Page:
Therapy as Mindfulness
“Between stimulus and response there is a space. In that space is our power to choose our response. In our response lies our growth and our freedom.” – Viktor Frankl
We often come to therapy because we want to feel better. Perhaps we face a situation or emotion that feels impossible to overcome. When we encounter challenges in our lives, we may seek support, insight, and relief from therapy and the therapeutic relationship. Sometimes our experiences can feel like an endless ambush of overbearing waves, crashing over us and pulling us out to sea. Within the therapeutic relationship, we can learn how to mindfully ride these waves.
At the Grand Rapids Center for Mindfulness, mindfulness is defined as “paying attention in the present moment to thoughts, feelings and body sensations with full acceptance.” In therapy, the relational dynamic between therapist and client is a mindful space. Therapy itself could even be described as a mindfulness practice. Both therapist and client come together in mindful non-judgment to gain greater awareness and understanding of the client’s experience. Being open, curious, and accepting of one’s experience in the moment can often be difficult, if not completely foreign. With the guidance and presence of a therapist, this process can become easier and more familiar.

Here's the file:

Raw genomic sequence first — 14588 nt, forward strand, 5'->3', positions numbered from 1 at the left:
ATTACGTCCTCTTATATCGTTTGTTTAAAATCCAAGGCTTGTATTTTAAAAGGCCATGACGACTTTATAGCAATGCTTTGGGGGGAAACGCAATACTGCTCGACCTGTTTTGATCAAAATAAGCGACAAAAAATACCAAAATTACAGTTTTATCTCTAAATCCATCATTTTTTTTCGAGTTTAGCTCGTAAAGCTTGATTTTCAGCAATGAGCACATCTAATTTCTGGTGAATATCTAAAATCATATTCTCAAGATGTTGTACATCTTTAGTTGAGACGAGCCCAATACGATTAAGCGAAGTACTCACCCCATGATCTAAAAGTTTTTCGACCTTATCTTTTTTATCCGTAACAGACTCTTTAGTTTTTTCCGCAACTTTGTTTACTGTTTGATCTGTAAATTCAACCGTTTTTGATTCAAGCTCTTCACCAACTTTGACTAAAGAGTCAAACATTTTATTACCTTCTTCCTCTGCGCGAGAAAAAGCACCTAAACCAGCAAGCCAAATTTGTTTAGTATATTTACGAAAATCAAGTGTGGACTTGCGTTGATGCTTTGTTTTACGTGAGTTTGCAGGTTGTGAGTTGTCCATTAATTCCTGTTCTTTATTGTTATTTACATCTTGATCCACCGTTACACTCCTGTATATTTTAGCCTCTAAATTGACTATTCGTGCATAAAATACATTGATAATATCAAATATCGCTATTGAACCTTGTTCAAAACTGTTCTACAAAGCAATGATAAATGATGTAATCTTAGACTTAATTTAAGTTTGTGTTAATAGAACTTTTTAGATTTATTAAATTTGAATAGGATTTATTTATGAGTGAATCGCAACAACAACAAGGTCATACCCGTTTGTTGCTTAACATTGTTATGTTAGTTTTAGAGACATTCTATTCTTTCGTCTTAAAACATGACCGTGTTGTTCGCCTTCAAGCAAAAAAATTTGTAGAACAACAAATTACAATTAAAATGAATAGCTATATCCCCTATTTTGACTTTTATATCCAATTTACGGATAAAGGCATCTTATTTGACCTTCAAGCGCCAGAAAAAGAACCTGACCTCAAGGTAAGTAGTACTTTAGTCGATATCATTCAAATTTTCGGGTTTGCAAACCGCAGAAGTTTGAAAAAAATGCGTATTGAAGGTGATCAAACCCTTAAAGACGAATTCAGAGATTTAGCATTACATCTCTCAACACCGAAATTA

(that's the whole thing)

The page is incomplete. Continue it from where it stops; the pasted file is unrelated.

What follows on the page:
For those in therapy, questions like these may sound familiar: “Where do you feel that emotion in your body?” or “Can you label what you’re feeling right now?” or simply “What do you notice as we talk about this?” A therapist may ask these questions frequently. The repetition of these questions increases awareness and allows for a mindful break –a brief meditation—during the moment-to-moment experience in the therapy hour. These questions can cultivate mindful awareness throughout the week as well.
This act of noticing emotions and bodily sensations is significant. Because noticing is often the opening in which we create space and attend to ourselves in healthy and authentic ways. Between checklists, appointments and endless errands, we are invited to be present. To be mindfully, intentionally aware in each moment. In this process there’s an invitation—in our flaws, our humanness, our beauty—to just be.
Mindfulness is a practice – it is not perfected or completed. It is a way to engage with every experience throughout our day and throughout our lives. When we feel those overbearing emotional waves, mindfulness is like a surfboard and we are surfers, riding the waves. Mindfulness allows us to ride the waves of our emotional experience (joy, pain, sadness, anger) without judgment and without the waves overtaking us. The waves will come and go as they always do; but our mindful surfing allows us space to choose our responses and feel free.